How to Provide Constructive Criticism to Your Team

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While starting a business or even while expanding your business, there will be challenges galore. And putting in place a successful team-management strategy is key. No team is perfect, but it’s the responsibility of the entrepreneur and leader to give your team timely feedback that they need to improve. However, that can be difficult!!

It’s indeed, a tough task to share criticism with your team; but very often it’s an essential component of running a business. Entrepreneurs and business owners must engage and perfect the art of ‘constructive’ criticism to manage successful teams. Of course, this implies that when offering guidance and feedback – never make it a matter of aggression or control!

How can you build a strategy that will help you deal with your team on a diplomatic note? How can you get the right points across clearly? Here are some points that can help in giving constructive criticism in an approachable way, that will not offend or embarrass the team members:

• Develop a strong bond with your team from the start: The bond or the relationship you have with your team has a direct impact on how willing they are to listen to your feedback – whether it is constructive criticism or otherwise. If your bonding is weak, you’ll find it much harder to give them realistic, good feedback. On the other hand, if the team trusts you, they will be receptive to what you have to say; and they will take criticism too, in a positive way.

• Be clear about the goals: This will ensure that there is a clear context set, so that when you call a team member into a meeting and tell them what they did wrong – it will not trigger any negative impact. Without context, this can set a poor tone for the conversation, and they can easily become defensive and resistant to your criticism! That’s why you need to explain and be clear about what has to be accomplished from the very start. It sets expectations and gives the team time to prepare for any kind of feedback.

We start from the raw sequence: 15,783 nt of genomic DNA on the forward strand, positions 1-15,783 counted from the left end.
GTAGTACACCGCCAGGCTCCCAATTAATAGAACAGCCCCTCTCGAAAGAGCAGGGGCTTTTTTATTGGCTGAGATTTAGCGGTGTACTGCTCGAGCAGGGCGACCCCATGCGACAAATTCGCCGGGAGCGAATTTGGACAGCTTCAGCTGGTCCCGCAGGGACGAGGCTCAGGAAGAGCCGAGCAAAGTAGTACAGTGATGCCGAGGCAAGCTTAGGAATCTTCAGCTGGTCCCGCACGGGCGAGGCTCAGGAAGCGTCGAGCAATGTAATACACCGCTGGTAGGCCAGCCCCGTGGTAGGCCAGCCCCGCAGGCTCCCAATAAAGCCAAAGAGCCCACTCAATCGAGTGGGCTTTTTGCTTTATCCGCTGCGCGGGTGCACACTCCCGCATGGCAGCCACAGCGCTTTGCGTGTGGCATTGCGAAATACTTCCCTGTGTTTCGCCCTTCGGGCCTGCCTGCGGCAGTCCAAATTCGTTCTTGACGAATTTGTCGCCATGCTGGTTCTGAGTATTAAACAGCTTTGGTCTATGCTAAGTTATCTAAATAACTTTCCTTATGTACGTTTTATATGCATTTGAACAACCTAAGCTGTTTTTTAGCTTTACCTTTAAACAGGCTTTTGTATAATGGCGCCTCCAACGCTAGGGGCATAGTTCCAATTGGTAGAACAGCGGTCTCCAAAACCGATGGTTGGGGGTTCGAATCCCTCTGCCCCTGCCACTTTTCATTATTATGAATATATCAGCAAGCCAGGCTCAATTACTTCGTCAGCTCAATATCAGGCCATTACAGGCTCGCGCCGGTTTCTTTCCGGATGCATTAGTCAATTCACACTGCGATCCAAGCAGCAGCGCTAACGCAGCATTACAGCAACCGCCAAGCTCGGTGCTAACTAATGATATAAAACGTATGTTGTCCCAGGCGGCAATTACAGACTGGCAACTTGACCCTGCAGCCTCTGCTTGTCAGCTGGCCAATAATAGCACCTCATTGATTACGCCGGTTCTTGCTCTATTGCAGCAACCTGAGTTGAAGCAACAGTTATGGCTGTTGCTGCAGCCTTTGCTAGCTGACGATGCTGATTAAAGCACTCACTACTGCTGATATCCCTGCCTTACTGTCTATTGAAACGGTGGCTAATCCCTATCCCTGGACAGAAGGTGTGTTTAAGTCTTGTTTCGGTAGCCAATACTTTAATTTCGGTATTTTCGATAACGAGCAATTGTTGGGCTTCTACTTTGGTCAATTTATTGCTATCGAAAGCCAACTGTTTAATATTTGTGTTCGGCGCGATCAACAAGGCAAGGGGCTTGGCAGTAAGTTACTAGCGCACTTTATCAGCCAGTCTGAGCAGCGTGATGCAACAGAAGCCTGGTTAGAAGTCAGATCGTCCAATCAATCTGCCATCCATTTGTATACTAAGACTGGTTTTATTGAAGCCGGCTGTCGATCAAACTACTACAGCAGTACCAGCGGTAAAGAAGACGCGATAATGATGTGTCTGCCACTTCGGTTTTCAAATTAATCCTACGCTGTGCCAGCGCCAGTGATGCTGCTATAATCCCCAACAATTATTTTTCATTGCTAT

• Be straightforward and conversational: Don’t beat around the bush but be upfront and straightforward. It’s much more effective when you can communicate constructive criticism in a detailed, straightforward fashion. This way, the team member will not be confused. It also means you should talk about the specific ways the behaviour can be corrected, making your expectations for the next steps clear. Being straightforward and honest doesn’t mean you have to be stern. Show the team that you’re going to hold them accountable while approaching the conversation with a positive attitude.

• Give feedback in private: Never embarrass team members when providing constructive criticism and, always be positive. Also, avoid giving any negative feedback in front of other team members, unless the comment is meant for the team as a whole. ‘Constructive’ criticism means you’re delivering your message in a ‘positive’ way. And, that will actually help the team member improve. Without making your constructive criticism look like it’s attacking the individual personally, do focus on the issue at hand, and put the focus on the business and the person’s professional performance, instead of calling out personal shortcomings!

Stress on some positive elements. Why is this task or behaviour important for this person’s specific job duties or even career goals? What role does this person play in the organization, that you can relate to the criticism? Stick to the facts about the problem.

• Always focus on improving team performance: Putting the focus on the team and how they can perform better can greatly improve how you deliver your constructive criticism, as a team leader. Point out how their failure affects the company very clearly. Devote time on talking about their performance and how both of you can try to make them better team members. Significantly, this approach makes them feel important (and minimizes the chances of a feeling of being put down)!

Giving constructive criticism isn’t easy, but it’s very necessary if you want to have the support needed to succeed as an entrepreneur. Quite likely, you may not get it right the first time, but it’s OK. You can’t win them all, all the time, but you should always try. For then, you can definitely step into a win-win situation!!

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